Feeds:
Posts
Comments

Archive for October 3rd, 2007

The Courage of the Early Morning is the name of the biography of World War I flying ace Billy Bishop that was written by his son. It refers to the characteristics needed to get up in the dark and cold and risk your life after too little sleep. It’s also a phrase that I like to apply to going out for a morning run in the damp and darkness of fall and winter.

Admittedly, I am not facing planes that are waiting with machine guns to knock me down, although in the dark, cars and half-awake drivers aren’t a bad substitute sometimes. Still, I like to think there’s the same sense of going against the inclinations of comfort in order to do something difficult. And, if I’m honest, there’s also a sense of perverse satisfaction in believing that I’m the sort of person who wouldn’t make a completely hedonistic choice.

This bit of self-dramatization (because that’s what it is) dates back to my days of playing soccer and rugby when I was growing up. When going to practice or play and hearing someone voice a variation of “Sooner you than me,” I used to like to think that I was tough enough not to let bad weather discourage me. Of course, in reality, I had all the toughness of boiled spinach, but adolescents do need some shred of self-assurance to cling to. And, rather than admit myself a hypocrite, after the first tackle that left me sliding through the mud, I soon found myself taking a grim satisfaction in my ability to adapt to a condition that others still shied away from. It was a good way to score, too, because those who weren’t muddy themselves would often avoid me as someone who was slightly crazed.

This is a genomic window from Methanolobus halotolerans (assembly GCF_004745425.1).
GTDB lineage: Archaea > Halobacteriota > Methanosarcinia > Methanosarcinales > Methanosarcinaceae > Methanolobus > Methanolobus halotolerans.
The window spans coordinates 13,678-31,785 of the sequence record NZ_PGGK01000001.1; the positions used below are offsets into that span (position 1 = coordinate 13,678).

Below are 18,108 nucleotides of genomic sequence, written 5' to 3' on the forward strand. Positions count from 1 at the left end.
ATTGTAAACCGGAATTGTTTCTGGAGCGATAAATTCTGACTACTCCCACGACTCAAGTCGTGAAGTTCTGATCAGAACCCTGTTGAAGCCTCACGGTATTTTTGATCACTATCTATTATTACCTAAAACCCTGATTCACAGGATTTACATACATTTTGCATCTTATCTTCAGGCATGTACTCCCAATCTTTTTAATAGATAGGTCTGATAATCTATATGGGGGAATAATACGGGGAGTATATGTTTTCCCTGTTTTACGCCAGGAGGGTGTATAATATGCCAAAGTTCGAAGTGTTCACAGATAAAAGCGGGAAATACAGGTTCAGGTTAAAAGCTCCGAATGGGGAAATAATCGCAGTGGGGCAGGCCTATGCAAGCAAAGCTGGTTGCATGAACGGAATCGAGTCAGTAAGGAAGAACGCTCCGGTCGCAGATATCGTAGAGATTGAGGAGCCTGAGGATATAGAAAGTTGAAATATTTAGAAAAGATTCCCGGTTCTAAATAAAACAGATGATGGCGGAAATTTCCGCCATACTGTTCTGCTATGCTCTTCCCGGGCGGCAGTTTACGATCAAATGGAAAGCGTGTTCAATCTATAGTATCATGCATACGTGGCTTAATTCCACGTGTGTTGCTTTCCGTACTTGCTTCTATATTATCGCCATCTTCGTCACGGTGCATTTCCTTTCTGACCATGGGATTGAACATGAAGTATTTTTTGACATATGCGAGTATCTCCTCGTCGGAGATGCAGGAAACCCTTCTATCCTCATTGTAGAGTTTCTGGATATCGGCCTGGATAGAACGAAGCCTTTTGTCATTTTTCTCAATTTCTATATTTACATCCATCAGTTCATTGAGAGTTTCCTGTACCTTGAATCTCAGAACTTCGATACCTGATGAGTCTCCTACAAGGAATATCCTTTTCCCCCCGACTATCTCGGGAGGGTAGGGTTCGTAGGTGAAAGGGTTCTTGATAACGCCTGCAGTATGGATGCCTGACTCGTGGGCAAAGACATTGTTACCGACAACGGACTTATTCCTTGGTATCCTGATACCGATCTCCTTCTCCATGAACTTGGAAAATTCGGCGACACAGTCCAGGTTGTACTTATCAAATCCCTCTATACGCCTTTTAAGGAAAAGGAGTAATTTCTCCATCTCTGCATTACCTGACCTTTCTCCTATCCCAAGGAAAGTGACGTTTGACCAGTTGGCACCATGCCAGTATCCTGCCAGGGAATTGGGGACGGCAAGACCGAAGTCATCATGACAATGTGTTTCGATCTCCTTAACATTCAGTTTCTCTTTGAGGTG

Something of that same insanity persists in me to this day. When I leave the warmth of the bed and stumble outside into the wet and cold of autumn, I reflect that hundreds of people around me wouldn’t consider doing what I am, and then I don’t feel so miserable. Except on the coldest days of the year, the satisfaction lingers enough for me to fall into a rhythm and to warm myself with the exertion, so that the misery I’ve walled away disappears.

I suppose that something of the same train of thought drives people who take up dangerous sports or take chances. By comparision, my courage of the early morning is a very minor strain of the attitude at best. But middle-age, I find, needs its illusions as much as adolescence, and if it gets me out the door each morning, this is one to which I’ll cling.

Advertisements

Read Full Post »